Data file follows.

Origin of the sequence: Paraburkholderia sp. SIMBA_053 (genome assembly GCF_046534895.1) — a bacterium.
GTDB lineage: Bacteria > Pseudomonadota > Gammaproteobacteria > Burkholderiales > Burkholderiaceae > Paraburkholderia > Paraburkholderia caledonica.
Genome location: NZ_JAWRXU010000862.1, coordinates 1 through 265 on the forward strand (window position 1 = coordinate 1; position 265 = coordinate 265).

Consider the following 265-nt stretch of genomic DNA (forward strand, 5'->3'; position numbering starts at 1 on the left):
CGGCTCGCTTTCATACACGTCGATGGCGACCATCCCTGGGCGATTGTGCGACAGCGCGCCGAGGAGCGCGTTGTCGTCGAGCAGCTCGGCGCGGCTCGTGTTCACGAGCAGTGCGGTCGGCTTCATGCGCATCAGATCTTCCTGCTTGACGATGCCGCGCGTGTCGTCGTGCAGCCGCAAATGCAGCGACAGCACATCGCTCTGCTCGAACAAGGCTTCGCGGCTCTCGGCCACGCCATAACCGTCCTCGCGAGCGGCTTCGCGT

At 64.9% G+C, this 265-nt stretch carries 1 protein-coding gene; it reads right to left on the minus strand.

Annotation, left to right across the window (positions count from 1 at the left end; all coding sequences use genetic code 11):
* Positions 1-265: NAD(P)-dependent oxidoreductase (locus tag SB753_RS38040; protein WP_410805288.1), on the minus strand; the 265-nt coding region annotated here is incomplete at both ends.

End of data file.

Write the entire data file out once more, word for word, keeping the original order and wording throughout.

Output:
Origin of the sequence: Paraburkholderia sp. SIMBA_053 (genome assembly GCF_046534895.1) — a bacterium.
GTDB lineage: Bacteria > Pseudomonadota > Gammaproteobacteria > Burkholderiales > Burkholderiaceae > Paraburkholderia > Paraburkholderia caledonica.
Genome location: NZ_JAWRXU010000862.1, coordinates 1 through 265 on the forward strand (window position 1 = coordinate 1; position 265 = coordinate 265).

Consider the following 265-nt stretch of genomic DNA (forward strand, 5'->3'; position numbering starts at 1 on the left):
CGGCTCGCTTTCATACACGTCGATGGCGACCATCCCTGGGCGATTGTGCGACAGCGCGCCGAGGAGCGCGTTGTCGTCGAGCAGCTCGGCGCGGCTCGTGTTCACGAGCAGTGCGGTCGGCTTCATGCGCATCAGATCTTCCTGCTTGACGATGCCGCGCGTGTCGTCGTGCAGCCGCAAATGCAGCGACAGCACATCGCTCTGCTCGAACAAGGCTTCGCGGCTCTCGGCCACGCCATAACCGTCCTCGCGAGCGGCTTCGCGT

At 64.9% G+C, this 265-nt stretch carries 1 protein-coding gene; it reads right to left on the minus strand.

Annotation, left to right across the window (positions count from 1 at the left end; all coding sequences use genetic code 11):
* Positions 1-265: NAD(P)-dependent oxidoreductase (locus tag SB753_RS38040; protein WP_410805288.1), on the minus strand; the 265-nt coding region annotated here is incomplete at both ends.